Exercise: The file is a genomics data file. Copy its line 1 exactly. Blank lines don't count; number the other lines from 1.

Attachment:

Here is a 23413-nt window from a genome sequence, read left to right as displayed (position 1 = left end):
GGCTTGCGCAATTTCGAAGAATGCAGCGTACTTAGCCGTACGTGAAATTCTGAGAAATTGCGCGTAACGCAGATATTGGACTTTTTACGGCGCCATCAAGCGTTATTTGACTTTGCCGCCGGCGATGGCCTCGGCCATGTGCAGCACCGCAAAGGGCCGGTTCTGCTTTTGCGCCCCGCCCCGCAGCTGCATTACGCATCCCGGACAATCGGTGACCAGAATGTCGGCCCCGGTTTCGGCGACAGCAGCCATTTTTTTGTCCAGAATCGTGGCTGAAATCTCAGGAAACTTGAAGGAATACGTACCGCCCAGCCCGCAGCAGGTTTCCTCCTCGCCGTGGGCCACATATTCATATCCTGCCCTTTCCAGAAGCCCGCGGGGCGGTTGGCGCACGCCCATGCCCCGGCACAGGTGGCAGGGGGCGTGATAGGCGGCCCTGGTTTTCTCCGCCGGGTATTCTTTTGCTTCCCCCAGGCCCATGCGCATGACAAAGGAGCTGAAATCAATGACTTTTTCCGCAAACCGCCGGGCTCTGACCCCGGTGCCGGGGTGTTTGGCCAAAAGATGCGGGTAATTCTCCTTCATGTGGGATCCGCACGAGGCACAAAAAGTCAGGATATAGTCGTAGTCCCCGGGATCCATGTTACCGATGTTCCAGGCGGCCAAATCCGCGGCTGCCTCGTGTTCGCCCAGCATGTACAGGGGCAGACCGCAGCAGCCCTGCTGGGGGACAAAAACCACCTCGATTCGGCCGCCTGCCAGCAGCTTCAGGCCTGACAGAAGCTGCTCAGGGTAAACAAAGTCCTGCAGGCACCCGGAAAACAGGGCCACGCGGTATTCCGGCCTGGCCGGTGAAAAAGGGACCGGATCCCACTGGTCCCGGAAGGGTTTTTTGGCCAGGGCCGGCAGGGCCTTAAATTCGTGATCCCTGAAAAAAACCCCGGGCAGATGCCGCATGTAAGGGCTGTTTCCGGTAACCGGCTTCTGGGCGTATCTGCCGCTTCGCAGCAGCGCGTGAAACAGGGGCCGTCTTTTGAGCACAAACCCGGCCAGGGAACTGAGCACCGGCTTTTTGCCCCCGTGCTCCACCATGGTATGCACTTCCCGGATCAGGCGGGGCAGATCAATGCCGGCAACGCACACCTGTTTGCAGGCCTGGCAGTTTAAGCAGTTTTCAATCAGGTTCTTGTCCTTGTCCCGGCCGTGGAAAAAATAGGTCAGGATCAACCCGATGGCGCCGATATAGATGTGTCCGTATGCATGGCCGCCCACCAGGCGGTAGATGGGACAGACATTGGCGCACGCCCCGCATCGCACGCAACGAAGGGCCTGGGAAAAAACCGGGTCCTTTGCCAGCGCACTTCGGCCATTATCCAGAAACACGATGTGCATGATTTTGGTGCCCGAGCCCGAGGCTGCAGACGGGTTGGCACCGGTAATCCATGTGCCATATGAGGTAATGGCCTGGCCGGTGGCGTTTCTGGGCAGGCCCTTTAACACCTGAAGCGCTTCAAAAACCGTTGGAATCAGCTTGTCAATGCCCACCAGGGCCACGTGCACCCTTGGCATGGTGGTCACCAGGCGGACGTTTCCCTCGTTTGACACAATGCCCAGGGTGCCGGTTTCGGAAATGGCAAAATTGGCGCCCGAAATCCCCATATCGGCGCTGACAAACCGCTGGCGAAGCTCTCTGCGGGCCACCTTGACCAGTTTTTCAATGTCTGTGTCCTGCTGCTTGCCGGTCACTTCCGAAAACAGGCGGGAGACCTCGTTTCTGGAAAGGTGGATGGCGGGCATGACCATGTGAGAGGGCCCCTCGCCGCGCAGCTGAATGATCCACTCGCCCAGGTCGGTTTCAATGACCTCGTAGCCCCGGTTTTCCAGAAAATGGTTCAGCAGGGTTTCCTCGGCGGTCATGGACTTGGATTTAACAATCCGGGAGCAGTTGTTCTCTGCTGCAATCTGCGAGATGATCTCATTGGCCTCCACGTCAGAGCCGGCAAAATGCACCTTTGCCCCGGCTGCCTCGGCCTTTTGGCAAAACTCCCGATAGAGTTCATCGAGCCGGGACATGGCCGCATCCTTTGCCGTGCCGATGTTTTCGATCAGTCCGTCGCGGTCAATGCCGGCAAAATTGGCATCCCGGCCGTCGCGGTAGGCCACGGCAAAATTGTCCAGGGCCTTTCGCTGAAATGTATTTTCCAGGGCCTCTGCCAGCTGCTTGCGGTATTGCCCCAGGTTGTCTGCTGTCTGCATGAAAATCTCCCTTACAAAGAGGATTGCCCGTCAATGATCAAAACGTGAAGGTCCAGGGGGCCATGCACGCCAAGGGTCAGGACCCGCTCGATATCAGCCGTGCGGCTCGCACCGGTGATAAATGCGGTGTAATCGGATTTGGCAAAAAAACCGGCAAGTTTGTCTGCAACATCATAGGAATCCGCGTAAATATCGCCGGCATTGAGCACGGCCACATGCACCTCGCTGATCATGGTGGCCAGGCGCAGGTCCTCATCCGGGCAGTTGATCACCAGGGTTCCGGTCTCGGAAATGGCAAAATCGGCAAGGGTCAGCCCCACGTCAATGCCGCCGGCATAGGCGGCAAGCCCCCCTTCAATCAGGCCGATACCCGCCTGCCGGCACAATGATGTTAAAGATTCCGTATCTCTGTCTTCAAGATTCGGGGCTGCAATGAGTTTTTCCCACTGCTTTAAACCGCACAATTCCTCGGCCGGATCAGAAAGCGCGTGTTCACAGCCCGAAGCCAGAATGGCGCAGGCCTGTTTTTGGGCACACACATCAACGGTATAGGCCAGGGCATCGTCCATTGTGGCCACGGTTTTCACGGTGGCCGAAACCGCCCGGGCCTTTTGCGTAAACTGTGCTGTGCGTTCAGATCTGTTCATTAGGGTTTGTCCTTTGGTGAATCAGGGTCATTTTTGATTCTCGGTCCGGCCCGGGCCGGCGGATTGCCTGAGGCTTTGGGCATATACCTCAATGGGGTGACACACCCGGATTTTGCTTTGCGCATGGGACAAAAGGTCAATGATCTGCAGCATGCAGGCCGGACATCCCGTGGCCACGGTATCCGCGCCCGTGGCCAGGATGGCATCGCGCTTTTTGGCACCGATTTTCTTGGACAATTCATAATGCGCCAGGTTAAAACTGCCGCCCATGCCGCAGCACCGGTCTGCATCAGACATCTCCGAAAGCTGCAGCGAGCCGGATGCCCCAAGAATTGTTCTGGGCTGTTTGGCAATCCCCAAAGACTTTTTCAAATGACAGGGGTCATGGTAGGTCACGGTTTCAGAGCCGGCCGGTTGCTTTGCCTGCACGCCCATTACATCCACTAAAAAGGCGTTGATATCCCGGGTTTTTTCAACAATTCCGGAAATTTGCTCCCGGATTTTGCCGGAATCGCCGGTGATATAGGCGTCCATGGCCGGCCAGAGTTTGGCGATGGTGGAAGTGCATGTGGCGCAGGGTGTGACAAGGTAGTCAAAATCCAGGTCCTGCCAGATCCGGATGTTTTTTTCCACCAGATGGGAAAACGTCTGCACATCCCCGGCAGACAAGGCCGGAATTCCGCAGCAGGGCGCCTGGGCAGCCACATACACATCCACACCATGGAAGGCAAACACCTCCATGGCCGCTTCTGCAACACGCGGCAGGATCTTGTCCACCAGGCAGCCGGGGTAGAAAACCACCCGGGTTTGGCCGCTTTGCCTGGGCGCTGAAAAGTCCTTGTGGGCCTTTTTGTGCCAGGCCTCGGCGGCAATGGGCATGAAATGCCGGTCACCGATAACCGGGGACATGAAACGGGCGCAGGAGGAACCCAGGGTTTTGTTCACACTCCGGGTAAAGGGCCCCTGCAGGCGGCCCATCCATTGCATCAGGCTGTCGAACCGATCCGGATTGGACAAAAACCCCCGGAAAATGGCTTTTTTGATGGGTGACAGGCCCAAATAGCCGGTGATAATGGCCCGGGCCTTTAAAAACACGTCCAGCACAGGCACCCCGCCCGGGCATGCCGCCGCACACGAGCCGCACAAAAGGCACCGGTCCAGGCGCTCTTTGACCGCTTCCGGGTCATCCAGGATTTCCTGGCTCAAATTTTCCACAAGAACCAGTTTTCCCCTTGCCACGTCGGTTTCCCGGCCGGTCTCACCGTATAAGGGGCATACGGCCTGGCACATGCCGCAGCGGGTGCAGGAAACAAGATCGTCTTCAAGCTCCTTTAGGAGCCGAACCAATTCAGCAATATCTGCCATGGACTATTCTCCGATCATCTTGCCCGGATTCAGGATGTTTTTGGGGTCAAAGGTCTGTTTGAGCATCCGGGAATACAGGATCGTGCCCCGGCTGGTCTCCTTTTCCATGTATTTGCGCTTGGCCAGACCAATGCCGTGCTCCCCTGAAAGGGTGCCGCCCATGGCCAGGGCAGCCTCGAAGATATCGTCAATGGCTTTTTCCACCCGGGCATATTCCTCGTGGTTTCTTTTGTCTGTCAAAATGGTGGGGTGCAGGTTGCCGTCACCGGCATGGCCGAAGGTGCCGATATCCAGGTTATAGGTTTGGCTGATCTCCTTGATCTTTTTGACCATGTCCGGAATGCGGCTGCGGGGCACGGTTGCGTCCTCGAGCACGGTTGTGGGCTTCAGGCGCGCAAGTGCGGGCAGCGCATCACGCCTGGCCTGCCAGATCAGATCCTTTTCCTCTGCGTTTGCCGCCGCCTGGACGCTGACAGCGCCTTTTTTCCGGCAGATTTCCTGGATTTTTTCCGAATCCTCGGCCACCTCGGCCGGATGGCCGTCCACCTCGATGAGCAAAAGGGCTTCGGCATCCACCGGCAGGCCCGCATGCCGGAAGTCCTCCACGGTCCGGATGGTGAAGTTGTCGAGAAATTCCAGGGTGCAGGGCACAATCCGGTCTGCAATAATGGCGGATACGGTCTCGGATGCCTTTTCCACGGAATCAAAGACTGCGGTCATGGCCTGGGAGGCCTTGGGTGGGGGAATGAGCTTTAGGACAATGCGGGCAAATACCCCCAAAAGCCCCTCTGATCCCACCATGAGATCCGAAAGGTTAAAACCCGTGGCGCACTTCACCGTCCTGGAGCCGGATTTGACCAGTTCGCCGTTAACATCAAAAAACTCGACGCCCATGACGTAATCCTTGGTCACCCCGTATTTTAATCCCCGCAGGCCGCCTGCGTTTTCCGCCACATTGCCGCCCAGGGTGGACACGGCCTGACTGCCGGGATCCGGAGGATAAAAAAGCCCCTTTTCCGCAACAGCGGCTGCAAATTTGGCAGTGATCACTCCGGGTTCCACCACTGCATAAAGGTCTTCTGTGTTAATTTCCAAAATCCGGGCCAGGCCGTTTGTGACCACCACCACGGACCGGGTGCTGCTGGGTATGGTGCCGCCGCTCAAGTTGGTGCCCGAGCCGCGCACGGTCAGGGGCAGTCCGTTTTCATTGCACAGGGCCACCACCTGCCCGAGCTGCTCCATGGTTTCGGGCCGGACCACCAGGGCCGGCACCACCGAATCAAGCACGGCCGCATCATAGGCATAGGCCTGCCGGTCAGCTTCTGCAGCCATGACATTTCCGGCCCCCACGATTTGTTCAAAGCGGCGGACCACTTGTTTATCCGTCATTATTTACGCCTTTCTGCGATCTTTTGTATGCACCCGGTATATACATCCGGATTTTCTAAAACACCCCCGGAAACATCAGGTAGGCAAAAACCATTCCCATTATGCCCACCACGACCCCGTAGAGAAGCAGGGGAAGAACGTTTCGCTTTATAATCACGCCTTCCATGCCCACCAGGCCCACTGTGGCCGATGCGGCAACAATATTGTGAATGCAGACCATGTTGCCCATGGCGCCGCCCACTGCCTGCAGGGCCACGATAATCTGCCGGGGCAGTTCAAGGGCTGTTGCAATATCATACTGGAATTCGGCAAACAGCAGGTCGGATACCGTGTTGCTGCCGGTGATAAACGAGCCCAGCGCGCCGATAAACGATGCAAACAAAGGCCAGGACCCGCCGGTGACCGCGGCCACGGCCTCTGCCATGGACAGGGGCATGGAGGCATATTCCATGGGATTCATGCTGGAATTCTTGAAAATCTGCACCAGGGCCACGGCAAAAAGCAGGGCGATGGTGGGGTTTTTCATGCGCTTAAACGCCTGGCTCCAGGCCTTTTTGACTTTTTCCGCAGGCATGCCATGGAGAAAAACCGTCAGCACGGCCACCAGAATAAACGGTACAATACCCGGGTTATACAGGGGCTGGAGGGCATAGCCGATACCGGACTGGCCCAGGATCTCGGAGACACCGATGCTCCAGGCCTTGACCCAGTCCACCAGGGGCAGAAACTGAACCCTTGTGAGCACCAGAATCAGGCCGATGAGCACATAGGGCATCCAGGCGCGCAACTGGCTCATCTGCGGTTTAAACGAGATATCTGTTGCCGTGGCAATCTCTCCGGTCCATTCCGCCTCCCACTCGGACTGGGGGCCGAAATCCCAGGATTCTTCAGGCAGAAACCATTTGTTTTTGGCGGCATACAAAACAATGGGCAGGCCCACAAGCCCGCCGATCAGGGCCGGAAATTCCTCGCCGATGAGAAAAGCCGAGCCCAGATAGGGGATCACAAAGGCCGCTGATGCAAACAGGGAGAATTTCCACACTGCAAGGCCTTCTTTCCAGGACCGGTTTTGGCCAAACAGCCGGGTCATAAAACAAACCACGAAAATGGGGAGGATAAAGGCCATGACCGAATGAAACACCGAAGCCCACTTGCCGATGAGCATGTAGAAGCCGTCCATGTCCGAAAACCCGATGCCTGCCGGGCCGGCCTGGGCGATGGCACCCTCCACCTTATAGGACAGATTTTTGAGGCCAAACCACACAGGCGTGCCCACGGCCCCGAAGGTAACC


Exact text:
Here is a 23413-nt window from a genome sequence, read left to right as displayed (position 1 = left end):